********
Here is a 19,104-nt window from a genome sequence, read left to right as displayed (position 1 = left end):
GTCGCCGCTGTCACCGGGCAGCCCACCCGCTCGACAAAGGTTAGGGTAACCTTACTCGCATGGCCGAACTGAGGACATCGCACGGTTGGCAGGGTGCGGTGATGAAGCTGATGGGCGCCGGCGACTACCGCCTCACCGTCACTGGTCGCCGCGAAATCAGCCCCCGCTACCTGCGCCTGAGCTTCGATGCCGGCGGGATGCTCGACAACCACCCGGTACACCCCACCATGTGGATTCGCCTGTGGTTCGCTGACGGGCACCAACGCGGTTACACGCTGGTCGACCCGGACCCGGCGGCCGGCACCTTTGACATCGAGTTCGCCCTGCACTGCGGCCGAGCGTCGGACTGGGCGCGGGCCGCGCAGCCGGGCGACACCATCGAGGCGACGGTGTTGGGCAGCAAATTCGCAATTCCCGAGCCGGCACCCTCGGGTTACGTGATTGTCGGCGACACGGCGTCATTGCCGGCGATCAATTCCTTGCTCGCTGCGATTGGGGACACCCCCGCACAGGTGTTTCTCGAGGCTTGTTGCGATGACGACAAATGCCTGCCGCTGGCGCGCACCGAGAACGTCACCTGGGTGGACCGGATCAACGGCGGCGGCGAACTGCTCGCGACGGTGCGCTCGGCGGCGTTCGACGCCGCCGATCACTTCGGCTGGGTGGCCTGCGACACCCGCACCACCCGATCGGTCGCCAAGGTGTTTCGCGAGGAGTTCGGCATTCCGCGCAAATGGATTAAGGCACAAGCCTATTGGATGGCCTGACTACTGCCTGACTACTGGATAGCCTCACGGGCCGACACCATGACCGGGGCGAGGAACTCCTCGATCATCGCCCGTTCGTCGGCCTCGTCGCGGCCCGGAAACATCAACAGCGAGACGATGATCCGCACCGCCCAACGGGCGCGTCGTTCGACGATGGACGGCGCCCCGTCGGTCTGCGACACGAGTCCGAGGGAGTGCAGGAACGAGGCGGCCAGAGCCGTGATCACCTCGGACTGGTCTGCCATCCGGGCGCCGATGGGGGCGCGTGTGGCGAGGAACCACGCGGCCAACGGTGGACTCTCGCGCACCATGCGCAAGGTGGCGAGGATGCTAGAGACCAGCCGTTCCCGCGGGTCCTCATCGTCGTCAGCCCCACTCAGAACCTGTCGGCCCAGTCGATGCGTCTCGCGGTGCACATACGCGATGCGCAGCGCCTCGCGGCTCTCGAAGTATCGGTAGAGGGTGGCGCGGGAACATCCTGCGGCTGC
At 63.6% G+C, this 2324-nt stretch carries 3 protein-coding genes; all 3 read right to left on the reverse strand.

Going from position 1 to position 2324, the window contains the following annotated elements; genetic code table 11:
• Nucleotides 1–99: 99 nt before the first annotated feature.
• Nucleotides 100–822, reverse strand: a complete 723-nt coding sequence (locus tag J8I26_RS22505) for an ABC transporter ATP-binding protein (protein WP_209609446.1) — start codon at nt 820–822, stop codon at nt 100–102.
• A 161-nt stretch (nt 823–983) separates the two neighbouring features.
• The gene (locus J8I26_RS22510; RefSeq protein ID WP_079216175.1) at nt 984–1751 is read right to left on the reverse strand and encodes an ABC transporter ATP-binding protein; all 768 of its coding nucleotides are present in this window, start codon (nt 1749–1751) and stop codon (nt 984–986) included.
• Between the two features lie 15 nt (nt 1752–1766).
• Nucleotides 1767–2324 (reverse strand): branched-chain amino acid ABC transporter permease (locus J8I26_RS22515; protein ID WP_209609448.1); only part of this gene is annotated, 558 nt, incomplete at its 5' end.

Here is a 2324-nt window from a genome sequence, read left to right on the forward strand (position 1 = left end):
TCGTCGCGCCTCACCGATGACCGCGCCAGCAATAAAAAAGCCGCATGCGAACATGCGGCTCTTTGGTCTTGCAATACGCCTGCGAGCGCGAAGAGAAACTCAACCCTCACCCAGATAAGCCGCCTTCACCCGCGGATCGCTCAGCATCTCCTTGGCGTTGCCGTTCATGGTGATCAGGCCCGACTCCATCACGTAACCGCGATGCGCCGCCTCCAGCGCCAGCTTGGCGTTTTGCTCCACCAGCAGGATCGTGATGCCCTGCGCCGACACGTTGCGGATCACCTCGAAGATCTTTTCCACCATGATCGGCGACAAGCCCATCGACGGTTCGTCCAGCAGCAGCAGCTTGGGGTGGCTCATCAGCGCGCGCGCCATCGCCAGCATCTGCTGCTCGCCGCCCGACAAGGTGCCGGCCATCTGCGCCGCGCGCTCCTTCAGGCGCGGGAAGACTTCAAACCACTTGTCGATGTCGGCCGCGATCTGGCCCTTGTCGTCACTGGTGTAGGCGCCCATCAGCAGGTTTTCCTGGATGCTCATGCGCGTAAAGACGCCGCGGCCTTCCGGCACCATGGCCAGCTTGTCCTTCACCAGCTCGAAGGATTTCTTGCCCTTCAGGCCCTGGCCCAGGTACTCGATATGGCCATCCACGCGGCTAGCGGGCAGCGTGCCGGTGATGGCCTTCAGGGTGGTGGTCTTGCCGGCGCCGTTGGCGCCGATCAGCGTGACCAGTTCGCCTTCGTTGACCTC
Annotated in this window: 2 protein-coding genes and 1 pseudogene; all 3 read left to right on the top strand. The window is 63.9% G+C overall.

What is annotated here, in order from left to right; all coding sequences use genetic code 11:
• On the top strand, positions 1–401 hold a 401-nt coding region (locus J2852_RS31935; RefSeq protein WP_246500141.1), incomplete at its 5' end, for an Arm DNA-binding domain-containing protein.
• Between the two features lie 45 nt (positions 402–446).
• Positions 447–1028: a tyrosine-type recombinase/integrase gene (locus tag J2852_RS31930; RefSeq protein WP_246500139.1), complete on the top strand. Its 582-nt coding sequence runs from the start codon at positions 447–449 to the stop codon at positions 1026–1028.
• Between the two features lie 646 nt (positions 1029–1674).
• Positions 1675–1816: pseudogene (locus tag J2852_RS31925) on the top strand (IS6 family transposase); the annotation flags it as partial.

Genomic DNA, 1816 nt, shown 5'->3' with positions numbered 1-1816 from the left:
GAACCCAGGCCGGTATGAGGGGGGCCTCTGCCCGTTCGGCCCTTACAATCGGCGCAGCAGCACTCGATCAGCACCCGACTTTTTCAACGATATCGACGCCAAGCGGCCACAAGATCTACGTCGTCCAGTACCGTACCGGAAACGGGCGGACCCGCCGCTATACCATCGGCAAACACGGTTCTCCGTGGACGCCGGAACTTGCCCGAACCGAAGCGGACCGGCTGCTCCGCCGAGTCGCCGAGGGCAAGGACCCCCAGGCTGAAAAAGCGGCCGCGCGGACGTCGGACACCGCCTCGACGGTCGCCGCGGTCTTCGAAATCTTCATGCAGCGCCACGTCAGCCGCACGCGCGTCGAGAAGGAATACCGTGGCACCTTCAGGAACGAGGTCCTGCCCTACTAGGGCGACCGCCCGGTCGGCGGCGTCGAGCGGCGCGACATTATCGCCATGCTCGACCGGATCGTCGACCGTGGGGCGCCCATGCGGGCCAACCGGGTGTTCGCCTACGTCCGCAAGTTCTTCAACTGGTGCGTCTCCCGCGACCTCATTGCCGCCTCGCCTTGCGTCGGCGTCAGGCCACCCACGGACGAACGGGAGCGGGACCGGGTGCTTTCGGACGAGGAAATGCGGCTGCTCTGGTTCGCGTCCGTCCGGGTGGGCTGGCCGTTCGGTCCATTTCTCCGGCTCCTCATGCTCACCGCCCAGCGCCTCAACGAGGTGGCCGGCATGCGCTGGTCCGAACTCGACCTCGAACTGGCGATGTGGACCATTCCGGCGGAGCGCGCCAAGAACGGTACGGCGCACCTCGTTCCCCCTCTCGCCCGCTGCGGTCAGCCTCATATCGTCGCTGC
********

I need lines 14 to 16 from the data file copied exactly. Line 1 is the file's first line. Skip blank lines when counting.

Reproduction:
What is annotated here, in order from left to right; all coding sequences use genetic code 11:
• On the top strand, positions 1–401 hold a 401-nt coding region (locus J2852_RS31935; RefSeq protein WP_246500141.1), incomplete at its 5' end, for an Arm DNA-binding domain-containing protein.
• Between the two features lie 45 nt (positions 402–446).